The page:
In this series, Bernie Pleskoff takes a team-by-team look at which top prospects are poised to make a contribution at the big league level in 2015.
The Mets have had a quiet offseason, and they hope that their regular lineup will continue to improve. There are some prospects in the pipeline that could add roster support along the way. Their prospects on the cusp include position players and pitchers.
Here are the Mets prospects I think have a chance to make an impact in New York in 2015, listed by their rankings in the club's Top 20 Prospects list.
Noah Syndergaard | RHP | 6-foot-6, 240 pounds | No.1
Syndergaard is big and strong with excellent upside. He scuffled at Triple-A Las Vegas this past season, yielding 154 hits and 43 walks in 133 innings. As a result, Syndergaard's ERA was 4.60 and his WHIP was 1.48. That was not characteristic for him, and he raised some doubts. Syndergaard throws a fastball that can hit 98 mph, and he backs it up with a very good slider and an effective curveball and changeup. Hitters have been known to chase his secondary pitches, as his slider, curveball and changeup are all quality offerings.
Kevin Plawecki | C | 6-foot-2, 225 pounds | No. 2
The right-handed hitter has always shown he can hit. For example, Plawecki hit .283 last season at Triple-A Las Vegas after hitting a robust .326 the first part of the year at Double-A Binghamton. His power continues to emerge and he could be a good contact hitter on offense. Plawecki has good blocking ability behind the plate and effective mechanics to be a starting catcher. He may get a late-season call unless needed sooner.
Rafael Montero | RHP | 6-foot, 185 pounds | No. 6
Not the biggest righty, Montero saw time with the Mets last season, getting eight starts in 10 overall appearances. He had a 4.06 ERA and a 1.51 WHIP in 44 1/3 innings. Montero's walk rate of 4.9 per nine innings defied his reputation as a superb control pitcher. He is capable of throwing strikes and keeping hitters of balance with a low-90s fastball, a good slider and a serviceable changeup.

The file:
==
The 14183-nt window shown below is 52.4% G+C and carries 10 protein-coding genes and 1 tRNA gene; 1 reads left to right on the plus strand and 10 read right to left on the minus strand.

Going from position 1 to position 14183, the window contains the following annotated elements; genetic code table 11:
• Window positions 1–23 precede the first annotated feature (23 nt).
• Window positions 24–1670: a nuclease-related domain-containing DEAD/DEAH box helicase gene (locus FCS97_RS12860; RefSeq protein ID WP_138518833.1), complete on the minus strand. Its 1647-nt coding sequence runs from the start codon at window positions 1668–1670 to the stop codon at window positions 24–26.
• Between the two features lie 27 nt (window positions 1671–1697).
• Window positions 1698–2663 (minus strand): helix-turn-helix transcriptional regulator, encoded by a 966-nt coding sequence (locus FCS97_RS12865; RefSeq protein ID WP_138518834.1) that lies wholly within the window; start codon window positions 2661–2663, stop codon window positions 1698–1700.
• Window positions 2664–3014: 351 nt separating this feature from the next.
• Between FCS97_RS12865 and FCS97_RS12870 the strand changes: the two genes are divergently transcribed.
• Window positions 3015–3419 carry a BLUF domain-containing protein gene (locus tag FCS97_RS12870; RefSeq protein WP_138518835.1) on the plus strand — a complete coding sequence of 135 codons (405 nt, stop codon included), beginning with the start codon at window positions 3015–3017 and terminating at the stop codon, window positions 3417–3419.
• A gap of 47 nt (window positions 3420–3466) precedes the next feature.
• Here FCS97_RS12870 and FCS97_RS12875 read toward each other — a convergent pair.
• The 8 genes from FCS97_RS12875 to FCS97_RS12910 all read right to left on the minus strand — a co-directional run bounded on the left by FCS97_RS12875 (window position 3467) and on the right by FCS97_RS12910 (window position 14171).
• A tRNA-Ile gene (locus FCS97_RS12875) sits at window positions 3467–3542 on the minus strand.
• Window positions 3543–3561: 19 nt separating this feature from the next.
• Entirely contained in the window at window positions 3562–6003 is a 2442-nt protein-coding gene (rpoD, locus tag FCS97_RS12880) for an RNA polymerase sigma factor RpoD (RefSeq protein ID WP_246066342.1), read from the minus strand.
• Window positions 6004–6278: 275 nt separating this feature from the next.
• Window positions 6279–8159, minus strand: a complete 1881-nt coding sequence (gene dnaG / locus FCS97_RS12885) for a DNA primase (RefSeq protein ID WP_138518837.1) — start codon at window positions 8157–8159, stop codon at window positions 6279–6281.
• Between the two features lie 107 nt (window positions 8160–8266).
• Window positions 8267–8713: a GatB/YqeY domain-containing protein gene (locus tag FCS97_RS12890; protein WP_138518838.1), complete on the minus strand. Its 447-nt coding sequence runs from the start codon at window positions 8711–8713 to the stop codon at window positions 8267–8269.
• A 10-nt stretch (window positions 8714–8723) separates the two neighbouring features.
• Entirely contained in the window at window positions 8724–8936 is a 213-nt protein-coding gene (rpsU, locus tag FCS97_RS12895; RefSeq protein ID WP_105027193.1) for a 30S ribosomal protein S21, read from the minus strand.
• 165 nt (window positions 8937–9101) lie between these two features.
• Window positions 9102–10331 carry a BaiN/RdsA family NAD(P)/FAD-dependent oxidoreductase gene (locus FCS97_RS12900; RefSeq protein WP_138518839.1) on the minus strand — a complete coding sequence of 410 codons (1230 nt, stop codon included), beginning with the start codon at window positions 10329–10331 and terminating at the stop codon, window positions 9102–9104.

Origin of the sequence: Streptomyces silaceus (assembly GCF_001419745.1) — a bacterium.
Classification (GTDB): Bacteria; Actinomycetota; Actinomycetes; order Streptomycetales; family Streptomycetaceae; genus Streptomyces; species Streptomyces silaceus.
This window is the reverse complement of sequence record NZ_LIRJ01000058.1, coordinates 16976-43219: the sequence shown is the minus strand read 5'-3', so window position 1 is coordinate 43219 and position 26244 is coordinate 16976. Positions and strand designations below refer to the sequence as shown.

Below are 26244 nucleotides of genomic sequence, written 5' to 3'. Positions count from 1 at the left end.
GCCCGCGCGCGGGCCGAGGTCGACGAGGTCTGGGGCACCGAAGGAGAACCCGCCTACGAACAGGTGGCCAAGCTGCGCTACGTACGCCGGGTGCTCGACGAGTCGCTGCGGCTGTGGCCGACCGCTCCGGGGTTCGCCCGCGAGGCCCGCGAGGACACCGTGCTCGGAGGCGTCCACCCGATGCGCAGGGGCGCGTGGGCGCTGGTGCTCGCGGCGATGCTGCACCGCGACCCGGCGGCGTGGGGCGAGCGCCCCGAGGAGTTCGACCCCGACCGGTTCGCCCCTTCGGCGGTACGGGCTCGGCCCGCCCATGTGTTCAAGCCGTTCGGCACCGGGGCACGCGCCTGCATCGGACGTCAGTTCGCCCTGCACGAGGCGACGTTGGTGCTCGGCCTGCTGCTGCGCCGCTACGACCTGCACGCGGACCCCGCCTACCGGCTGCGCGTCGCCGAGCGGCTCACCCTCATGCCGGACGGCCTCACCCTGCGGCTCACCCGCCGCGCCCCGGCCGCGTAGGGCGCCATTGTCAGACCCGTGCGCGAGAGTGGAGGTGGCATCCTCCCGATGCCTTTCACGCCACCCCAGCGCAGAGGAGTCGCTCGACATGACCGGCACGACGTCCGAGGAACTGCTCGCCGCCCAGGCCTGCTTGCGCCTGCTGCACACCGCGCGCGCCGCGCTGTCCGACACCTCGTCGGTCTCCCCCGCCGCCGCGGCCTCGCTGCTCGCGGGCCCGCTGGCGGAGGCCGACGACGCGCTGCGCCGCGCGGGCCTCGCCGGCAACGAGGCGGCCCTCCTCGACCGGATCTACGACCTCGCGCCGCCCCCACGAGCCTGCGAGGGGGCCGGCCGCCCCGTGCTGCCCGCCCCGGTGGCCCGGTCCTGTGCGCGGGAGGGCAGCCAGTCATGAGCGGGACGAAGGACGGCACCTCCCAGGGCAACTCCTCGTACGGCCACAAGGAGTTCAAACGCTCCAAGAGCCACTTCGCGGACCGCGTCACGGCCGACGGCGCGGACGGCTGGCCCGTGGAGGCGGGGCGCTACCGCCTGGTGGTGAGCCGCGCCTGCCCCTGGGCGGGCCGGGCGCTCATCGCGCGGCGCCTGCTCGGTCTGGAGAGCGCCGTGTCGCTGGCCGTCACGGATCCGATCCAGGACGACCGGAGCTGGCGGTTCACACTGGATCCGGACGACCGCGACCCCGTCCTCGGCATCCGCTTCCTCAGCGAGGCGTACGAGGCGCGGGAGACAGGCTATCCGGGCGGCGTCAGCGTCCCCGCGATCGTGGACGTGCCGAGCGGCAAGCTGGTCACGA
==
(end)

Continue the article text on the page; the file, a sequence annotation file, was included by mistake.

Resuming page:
Dilson Herrera | 2B | 5-foot-10, 150 pounds | No. 8
To date, the right-handed-hitting Herrera is a second baseman, period. He really hasn't often played other infield positions in his career with Pittsburgh and New York so far. Herrera is, however, a .297 career hitter in parts of four Minor League seasons. He got a taste with the Mets last season, hitting .220 in 66 plate appearances. Herrera has legitimate power, especially for a man his size. He uses the entire field and can steal bases with good speed.
Cesar Puello | OF | 6-foot-2, 220 pounds | No. 13
Puello has tremendous upside as an aggressive right-handed-hitting power hitter. For a big man, he has impressive speed among his five-tool skill set. Puello also sports impressive arm strength and good defense in right field. Showing an ability to spray the ball to all fields, he may really thrive in the big gaps of Citi Field. Using an uppercut swing with very quick bat speed, Puello could ultimately thrive as a big league hitter.
Cory Mazzoni | RHP | 6-foot-1, 200 pounds | No. 14
A former second-round selection, Mazzoni pitched for the University of North Carolina and has already pitched at every Mets level. He has a 90- to 94-mph fastball, with a curveball as his best secondary pitch. Mazzoni also throws a splitter, a pitch in development. His control is a bit better than average, and that may bode well for a call to the big club this year.
Jack Leathersich | LHP | 5-foot-11, 200 pounds | No. 15
Once a starter in college, he has converted to the bullpen and has found success. Leathersich pitched at Double-A Binghamton and Triple-A Las Vegas last season, with Las Vegas proving a bit challenging. He isn't overpowering, with a fastball at 91-93 mph and a good curveball and mediocre changeup as secondary pitches. If Leathersich can improve his control and cut down his walks, he has a chance to help.
Matt Reynolds | SS/2B | 6-foot-1, 198 pounds | No. 19
Reynolds showed a good contact, live-drive bat when he finished his 2014 season at Las Vegas, hitting .333 in 301 plate appearances. He has continued to impress with a solid offensive game that includes a bit of pop in his bat and patience at the plate. Reynolds has the speed to steal bases and put pressure on the pitcher. Having just turned 24, he could still need more seasoning.
Bernie Pleskoff has served as a professional scout for the Houston Astros and Seattle Mariners. Follow @BerniePleskoff on Twitter. This story was not subject to the approval of Major League Baseball or its clubs.